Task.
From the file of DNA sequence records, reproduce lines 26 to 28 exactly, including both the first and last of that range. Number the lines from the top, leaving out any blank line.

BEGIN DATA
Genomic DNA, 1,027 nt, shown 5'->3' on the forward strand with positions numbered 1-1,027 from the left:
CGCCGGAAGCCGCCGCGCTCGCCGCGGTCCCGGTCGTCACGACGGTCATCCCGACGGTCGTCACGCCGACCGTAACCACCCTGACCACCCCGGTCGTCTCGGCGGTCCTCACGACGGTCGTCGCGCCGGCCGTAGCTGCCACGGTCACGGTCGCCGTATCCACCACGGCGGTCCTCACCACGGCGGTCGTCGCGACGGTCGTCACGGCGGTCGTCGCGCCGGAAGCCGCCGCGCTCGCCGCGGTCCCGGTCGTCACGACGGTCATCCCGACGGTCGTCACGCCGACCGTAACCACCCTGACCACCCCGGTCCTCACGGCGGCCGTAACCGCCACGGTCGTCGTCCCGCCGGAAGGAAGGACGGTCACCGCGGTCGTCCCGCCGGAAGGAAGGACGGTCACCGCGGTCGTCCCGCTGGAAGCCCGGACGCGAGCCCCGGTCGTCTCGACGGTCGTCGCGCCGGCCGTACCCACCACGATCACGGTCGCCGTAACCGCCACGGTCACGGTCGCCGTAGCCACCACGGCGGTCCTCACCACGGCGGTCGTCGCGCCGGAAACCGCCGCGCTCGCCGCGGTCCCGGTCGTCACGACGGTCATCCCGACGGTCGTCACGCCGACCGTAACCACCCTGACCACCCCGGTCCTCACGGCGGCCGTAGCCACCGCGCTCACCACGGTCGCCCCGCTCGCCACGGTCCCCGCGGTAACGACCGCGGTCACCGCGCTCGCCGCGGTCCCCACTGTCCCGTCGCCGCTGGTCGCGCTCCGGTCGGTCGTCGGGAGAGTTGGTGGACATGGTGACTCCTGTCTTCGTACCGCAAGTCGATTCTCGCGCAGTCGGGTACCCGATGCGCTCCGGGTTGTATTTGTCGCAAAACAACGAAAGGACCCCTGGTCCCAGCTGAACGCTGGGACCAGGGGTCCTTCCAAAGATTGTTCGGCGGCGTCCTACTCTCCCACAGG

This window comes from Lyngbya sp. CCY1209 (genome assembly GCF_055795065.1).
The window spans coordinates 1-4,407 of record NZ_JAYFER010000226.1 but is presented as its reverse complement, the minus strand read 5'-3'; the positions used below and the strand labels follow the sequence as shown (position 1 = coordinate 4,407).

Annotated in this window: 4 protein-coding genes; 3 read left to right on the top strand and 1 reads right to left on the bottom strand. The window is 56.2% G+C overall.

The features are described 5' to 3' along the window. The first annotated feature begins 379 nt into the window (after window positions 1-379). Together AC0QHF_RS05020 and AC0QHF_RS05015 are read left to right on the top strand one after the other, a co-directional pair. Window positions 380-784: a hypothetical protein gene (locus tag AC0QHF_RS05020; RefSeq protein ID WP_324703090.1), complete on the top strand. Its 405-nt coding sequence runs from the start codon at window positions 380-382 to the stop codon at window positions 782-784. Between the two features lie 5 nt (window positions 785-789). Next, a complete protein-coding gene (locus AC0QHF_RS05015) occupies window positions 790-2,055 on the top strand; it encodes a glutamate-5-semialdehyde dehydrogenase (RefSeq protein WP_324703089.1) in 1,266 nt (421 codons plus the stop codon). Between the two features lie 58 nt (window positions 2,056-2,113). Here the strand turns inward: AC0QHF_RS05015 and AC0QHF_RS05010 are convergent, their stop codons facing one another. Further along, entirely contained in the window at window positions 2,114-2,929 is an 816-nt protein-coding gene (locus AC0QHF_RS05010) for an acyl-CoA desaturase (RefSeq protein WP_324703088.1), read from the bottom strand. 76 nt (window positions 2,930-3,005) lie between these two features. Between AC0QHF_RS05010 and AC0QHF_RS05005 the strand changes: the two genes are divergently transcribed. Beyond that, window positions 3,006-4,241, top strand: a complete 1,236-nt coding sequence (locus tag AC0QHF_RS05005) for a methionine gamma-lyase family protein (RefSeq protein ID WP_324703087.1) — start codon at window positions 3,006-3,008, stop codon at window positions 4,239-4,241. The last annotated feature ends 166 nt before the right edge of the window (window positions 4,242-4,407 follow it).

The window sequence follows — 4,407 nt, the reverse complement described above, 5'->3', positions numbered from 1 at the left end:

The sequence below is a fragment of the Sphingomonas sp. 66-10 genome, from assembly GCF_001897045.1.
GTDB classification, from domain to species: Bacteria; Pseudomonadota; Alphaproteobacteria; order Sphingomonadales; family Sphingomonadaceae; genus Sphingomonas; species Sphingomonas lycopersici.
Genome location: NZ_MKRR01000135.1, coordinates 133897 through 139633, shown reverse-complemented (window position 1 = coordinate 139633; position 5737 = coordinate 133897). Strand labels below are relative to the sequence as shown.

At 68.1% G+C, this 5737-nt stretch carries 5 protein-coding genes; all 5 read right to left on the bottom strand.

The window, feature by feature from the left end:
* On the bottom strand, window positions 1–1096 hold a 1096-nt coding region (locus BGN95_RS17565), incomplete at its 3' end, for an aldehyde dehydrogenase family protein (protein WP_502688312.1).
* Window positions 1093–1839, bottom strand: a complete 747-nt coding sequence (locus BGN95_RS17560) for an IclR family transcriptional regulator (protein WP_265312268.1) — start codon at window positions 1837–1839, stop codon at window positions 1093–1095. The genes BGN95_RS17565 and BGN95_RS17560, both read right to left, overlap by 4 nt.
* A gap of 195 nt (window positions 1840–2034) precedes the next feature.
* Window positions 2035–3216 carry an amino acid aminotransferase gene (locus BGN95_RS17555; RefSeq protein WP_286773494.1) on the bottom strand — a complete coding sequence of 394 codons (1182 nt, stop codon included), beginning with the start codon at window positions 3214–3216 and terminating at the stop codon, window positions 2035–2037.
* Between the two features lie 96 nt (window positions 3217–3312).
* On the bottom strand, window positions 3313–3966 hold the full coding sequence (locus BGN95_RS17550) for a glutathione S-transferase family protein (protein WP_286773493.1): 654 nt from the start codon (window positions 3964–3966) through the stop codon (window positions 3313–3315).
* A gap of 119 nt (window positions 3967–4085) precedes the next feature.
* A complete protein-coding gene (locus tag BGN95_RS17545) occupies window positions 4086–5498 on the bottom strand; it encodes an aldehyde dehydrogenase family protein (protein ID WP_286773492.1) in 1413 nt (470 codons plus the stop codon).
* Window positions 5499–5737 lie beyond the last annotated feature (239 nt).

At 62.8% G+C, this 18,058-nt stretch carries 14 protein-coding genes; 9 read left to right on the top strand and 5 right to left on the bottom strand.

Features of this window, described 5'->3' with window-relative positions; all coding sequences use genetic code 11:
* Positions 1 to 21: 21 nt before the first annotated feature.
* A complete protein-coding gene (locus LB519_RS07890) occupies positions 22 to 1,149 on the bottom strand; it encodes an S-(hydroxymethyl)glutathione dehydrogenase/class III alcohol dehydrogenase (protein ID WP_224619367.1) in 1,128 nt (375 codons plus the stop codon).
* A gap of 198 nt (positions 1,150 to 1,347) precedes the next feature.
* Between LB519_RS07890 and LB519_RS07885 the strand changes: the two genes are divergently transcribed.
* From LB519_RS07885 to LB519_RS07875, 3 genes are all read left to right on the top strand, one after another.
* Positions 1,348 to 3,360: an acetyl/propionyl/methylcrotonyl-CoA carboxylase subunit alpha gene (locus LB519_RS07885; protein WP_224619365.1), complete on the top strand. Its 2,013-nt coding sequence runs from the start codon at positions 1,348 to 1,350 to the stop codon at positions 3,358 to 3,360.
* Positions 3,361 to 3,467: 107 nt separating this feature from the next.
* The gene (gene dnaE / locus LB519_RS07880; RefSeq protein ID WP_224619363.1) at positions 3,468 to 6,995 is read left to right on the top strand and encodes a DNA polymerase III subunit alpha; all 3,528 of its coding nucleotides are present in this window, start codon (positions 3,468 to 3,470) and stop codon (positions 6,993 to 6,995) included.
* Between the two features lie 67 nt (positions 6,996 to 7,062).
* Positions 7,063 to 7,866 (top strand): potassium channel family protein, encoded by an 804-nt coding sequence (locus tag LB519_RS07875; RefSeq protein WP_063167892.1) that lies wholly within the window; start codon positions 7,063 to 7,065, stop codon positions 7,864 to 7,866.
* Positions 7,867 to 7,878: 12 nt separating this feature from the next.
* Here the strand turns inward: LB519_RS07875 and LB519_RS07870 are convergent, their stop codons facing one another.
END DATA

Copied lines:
* A gap of 198 nt (positions 1,150 to 1,347) precedes the next feature.
* Between LB519_RS07890 and LB519_RS07885 the strand changes: the two genes are divergently transcribed.
* From LB519_RS07885 to LB519_RS07875, 3 genes are all read left to right on the top strand, one after another.